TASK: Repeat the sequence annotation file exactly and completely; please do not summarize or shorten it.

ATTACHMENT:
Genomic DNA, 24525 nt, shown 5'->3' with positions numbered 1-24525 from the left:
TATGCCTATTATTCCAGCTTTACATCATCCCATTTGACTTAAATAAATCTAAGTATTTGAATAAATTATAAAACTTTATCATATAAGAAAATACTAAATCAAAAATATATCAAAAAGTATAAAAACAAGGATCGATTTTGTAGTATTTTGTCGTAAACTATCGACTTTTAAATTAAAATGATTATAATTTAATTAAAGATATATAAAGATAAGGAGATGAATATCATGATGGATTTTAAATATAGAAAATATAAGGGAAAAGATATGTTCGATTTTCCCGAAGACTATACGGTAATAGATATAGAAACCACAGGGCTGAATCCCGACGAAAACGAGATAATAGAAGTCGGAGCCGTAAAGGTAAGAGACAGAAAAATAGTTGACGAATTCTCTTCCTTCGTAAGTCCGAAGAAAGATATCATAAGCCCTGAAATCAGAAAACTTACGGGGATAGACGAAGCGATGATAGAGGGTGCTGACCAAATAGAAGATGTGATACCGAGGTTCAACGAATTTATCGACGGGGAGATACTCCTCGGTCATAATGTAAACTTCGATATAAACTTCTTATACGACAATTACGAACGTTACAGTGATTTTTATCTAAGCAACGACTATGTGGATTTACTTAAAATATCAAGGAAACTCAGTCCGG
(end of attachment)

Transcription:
Genomic DNA, 24525 nt, shown 5'->3' with positions numbered 1-24525 from the left:
TATGCCTATTATTCCAGCTTTACATCATCCCATTTGACTTAAATAAATCTAAGTATTTGAATAAATTATAAAACTTTATCATATAAGAAAATACTAAATCAAAAATATATCAAAAAGTATAAAAACAAGGATCGATTTTGTAGTATTTTGTCGTAAACTATCGACTTTTAAATTAAAATGATTATAATTTAATTAAAGATATATAAAGATAAGGAGATGAATATCATGATGGATTTTAAATATAGAAAATATAAGGGAAAAGATATGTTCGATTTTCCCGAAGACTATACGGTAATAGATATAGAAACCACAGGGCTGAATCCCGACGAAAACGAGATAATAGAAGTCGGAGCCGTAAAGGTAAGAGACAGAAAAATAGTTGACGAATTCTCTTCCTTCGTAAGTCCGAAGAAAGATATCATAAGCCCTGAAATCAGAAAACTTACGGGGATAGACGAAGCGATGATAGAGGGTGCTGACCAAATAGAAGATGTGATACCGAGGTTCAACGAATTTATCGACGGGGAGATACTCCTCGGTCATAATGTAAACTTCGATATAAACTTCTTATACGACAATTACGAACGTTACAGTGATTTTTATCTAAGCAACGACTATGTGGATTTACTTAAAATATCAAGGAAACTCAGTCCGG